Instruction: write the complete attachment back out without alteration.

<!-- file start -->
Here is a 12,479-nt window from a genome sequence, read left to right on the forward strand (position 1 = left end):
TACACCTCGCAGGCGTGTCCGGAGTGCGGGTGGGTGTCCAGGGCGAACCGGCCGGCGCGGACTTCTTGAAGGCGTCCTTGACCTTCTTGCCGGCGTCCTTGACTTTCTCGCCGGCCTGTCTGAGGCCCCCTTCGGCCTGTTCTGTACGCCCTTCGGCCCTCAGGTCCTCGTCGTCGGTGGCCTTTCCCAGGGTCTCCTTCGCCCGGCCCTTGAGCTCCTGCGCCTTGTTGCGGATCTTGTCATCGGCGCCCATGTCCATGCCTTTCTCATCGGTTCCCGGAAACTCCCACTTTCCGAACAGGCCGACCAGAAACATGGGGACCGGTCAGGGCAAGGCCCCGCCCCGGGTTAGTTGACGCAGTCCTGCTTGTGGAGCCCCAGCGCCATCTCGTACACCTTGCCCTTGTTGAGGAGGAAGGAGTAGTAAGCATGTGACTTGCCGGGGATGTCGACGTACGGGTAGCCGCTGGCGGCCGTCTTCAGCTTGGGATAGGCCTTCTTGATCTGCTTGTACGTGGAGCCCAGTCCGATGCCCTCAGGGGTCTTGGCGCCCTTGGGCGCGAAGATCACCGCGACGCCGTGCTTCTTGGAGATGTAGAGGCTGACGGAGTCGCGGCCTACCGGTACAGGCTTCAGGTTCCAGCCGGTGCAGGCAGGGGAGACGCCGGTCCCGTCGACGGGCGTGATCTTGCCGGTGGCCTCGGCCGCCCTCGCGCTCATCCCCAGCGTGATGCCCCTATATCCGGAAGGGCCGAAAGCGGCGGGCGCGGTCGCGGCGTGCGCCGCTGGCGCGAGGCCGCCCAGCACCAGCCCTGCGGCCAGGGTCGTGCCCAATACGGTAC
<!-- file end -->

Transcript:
Here is a 12,479-nt window from a genome sequence, read left to right on the forward strand (position 1 = left end):
TACACCTCGCAGGCGTGTCCGGAGTGCGGGTGGGTGTCCAGGGCGAACCGGCCGGCGCGGACTTCTTGAAGGCGTCCTTGACCTTCTTGCCGGCGTCCTTGACTTTCTCGCCGGCCTGTCTGAGGCCCCCTTCGGCCTGTTCTGTACGCCCTTCGGCCCTCAGGTCCTCGTCGTCGGTGGCCTTTCCCAGGGTCTCCTTCGCCCGGCCCTTGAGCTCCTGCGCCTTGTTGCGGATCTTGTCATCGGCGCCCATGTCCATGCCTTTCTCATCGGTTCCCGGAAACTCCCACTTTCCGAACAGGCCGACCAGAAACATGGGGACCGGTCAGGGCAAGGCCCCGCCCCGGGTTAGTTGACGCAGTCCTGCTTGTGGAGCCCCAGCGCCATCTCGTACACCTTGCCCTTGTTGAGGAGGAAGGAGTAGTAAGCATGTGACTTGCCGGGGATGTCGACGTACGGGTAGCCGCTGGCGGCCGTCTTCAGCTTGGGATAGGCCTTCTTGATCTGCTTGTACGTGGAGCCCAGTCCGATGCCCTCAGGGGTCTTGGCGCCCTTGGGCGCGAAGATCACCGCGACGCCGTGCTTCTTGGAGATGTAGAGGCTGACGGAGTCGCGGCCTACCGGTACAGGCTTCAGGTTCCAGCCGGTGCAGGCAGGGGAGACGCCGGTCCCGTCGACGGGCGTGATCTTGCCGGTGGCCTCGGCCGCCCTCGCGCTCATCCCCAGCGTGATGCCCCTATATCCGGAAGGGCCGAAAGCGGCGGGCGCGGTCGCGGCGTGCGCCGCTGGCGCGAGGCCGCCCAGCACCAGCCCTGCGGCCAGGGTCGTGCCCAATACGGTAC